Over the duration of your loan, you might wonder about your equity. At a basic level, home equity is simply the homeowner’s interest in their home. This might increase over time if the property value also increases or if the mortgage loan balance is paid down.
In other words, home equity is the part of the home you actually own. While you might think you own your entire home, if you’re still paying for your mortgage loan, the bank actually owns a percentage. The lender has an interest in your property until you fully pay off the loan. That makes your home equity your most valuable asset as a homeowner. Make sure you understand not only how it works, but also how you can check whether you have good equity in your home.
How Does Equity Work?
First, let’s take a closer look at how home equity works. Your equity is an asset, so you’ll include it in your overall net worth. A simple way to calculate home equity, not including any other factors, is to take the market value of your home and subtract what you still owe on your mortgage.
If you want to improve your home equity, you have two options. First, you can pay down the principal balance on your loan. This, in turn, will increase how much of your home you actually own. Your second option is to increase the market value of your home or wait for it to improve naturally.
You can think about home equity as a long-term investment. Your money is locked up both in your home and in your loan. You can’t easily spend this money, but you can increase its value. However, home equity isn’t guaranteed. Many people make the mistake of thinking a home investment is always a good investment. In reality, things can go wrong which will give you “bad equity” in your home.
Bad equity would be any negative balance. For instance, if you have very little equity in your home (aka you’ve made very little payments), then there isn’t much to improve upon. In addition, if the value of your home decreases rapidly as it did during the 2008 housing crisis, you might end up in the negatives. Ultimately, owning a home is a long-term investment, and it isn’t always guaranteed to be a good one depending on the market and your loan terms.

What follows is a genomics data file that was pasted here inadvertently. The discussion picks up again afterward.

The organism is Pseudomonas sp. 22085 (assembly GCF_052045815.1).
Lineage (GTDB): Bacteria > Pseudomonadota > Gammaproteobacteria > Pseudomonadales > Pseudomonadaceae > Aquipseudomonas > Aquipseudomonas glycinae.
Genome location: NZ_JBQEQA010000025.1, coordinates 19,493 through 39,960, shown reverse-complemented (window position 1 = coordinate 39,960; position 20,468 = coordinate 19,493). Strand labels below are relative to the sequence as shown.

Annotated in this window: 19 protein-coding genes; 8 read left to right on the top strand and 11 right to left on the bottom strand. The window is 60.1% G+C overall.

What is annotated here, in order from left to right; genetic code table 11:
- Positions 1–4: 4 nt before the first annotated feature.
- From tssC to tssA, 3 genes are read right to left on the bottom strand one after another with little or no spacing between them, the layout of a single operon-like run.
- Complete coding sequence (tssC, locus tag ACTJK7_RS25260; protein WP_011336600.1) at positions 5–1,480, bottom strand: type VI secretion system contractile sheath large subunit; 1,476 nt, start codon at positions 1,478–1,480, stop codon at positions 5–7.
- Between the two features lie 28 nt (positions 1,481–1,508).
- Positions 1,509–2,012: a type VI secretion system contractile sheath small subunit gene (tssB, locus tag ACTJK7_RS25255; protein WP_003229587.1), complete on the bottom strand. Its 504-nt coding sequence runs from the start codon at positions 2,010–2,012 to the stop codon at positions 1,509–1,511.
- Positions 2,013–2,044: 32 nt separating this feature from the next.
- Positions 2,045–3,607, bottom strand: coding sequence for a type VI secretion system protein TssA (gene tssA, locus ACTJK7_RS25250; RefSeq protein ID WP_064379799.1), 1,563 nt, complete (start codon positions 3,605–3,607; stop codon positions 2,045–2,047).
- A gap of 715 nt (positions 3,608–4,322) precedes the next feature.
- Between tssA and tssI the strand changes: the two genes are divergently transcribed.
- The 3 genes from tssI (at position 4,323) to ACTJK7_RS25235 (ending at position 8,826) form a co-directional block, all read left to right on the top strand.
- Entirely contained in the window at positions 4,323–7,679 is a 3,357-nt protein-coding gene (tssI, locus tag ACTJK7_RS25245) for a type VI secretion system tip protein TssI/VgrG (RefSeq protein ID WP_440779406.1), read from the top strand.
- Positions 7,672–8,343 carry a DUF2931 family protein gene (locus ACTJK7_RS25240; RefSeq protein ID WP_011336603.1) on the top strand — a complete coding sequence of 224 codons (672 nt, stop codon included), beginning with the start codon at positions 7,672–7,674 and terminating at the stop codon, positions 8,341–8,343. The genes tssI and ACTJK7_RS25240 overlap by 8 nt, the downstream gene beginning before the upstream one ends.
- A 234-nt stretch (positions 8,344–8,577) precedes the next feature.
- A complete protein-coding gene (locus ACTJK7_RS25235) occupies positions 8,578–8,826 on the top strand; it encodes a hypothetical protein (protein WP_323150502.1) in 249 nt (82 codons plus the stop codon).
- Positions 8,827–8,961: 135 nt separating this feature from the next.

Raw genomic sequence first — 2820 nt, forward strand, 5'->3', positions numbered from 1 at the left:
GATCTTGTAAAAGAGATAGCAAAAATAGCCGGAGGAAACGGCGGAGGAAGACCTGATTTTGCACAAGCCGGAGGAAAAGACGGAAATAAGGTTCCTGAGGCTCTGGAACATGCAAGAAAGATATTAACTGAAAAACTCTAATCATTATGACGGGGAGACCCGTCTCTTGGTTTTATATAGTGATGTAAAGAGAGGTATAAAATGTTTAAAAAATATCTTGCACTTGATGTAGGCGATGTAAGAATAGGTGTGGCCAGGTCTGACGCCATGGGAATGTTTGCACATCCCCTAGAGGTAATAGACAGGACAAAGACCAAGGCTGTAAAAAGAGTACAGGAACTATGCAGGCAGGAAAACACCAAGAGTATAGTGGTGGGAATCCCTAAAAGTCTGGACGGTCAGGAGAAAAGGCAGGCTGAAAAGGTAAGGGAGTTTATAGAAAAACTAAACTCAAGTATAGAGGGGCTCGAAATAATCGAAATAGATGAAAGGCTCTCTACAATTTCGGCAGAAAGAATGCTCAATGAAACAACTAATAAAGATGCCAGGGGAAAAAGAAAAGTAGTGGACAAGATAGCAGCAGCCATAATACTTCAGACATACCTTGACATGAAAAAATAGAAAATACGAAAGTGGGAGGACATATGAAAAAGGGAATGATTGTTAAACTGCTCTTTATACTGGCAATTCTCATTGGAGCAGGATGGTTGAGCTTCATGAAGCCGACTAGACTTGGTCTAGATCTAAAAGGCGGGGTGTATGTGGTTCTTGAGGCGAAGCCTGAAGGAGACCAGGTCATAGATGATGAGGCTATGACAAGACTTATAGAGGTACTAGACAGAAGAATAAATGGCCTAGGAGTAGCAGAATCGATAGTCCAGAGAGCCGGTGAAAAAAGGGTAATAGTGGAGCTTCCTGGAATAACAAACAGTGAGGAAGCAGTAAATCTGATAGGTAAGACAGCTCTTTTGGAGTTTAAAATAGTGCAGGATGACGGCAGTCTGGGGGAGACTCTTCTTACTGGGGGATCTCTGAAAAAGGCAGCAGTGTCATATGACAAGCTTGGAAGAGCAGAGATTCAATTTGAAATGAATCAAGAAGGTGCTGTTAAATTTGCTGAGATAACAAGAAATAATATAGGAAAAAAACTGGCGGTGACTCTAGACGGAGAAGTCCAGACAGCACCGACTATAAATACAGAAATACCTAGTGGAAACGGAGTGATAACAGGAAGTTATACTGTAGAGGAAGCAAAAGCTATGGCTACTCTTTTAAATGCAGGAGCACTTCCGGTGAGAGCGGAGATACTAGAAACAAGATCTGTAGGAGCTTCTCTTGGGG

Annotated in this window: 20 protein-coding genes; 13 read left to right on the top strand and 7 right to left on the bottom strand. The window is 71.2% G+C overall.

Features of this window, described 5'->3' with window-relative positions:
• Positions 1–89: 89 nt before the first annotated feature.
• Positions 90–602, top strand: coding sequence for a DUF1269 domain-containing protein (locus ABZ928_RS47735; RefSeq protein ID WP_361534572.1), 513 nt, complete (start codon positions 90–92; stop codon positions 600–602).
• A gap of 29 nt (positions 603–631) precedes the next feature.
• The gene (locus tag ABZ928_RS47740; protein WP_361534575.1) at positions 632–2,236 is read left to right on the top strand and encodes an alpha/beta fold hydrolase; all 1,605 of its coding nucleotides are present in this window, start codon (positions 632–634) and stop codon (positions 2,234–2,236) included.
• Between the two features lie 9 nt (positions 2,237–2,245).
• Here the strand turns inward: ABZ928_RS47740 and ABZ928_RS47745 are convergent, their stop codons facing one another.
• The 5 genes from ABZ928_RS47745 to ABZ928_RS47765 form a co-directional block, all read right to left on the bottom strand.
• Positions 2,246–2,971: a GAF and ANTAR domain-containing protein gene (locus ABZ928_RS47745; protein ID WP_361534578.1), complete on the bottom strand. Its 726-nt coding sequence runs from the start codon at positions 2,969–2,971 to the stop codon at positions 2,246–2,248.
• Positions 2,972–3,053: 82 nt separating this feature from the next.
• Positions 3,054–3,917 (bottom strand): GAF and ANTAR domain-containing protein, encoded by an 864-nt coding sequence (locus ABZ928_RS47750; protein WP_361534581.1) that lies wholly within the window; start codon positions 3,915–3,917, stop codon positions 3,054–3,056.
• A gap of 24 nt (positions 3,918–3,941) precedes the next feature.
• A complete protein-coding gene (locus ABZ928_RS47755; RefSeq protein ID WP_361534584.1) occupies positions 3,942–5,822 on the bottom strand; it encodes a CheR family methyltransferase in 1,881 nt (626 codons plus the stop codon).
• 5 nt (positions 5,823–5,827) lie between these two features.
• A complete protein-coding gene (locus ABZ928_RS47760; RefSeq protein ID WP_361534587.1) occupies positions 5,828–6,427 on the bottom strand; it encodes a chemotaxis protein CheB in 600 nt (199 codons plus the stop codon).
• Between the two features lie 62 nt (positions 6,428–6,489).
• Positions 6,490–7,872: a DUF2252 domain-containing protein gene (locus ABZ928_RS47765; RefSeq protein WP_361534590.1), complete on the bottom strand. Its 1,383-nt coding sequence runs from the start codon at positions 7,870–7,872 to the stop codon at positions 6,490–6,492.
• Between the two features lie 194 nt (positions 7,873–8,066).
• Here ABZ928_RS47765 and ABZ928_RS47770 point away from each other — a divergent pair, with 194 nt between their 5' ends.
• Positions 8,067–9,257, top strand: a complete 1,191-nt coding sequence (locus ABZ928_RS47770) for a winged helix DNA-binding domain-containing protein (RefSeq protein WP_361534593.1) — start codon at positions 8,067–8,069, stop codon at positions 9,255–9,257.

How to Calculate Your Home Equity
As we said before, your home equity is determined by subtracting how much you still owe on your home from the current value. Essentially, what this number tells you is how much you can make from selling your home right now or how big of a home equity loan you’re able to take out.
Here’s a step-by-step strategy to check if you have good equity:
- Market Value – First, uncover your home’s current market value. This isn’t necessarily the price you paid for your home. You can get an up-to-date estimate on the worth of your home using a tool like Zillow.
- Subtract Your Balance – Next, subtract your mortgage balance from your current home value. This is the balance of what you still owe on your mortgage as well as any related loans.
- Your Equity – The number you’re left with is your home equity. If it’s a positive number, this is a good sign that your home is a good investment. You can now choose to sell your home, improve it to increase equity, or even take out a home equity loan.
It’s important to regularly take a close look at your home equity to keep track of your home value and mortgage process. As an investment, owning a home is far from a get-rich-quick scheme. As you can see from the calculation above, earning equity on your home takes time.
While there are things you can do to improve your home equity, you could also end up with negative equity. That’s why it’s important to always pay close attention to your mortgage, repayment schedule, and home value.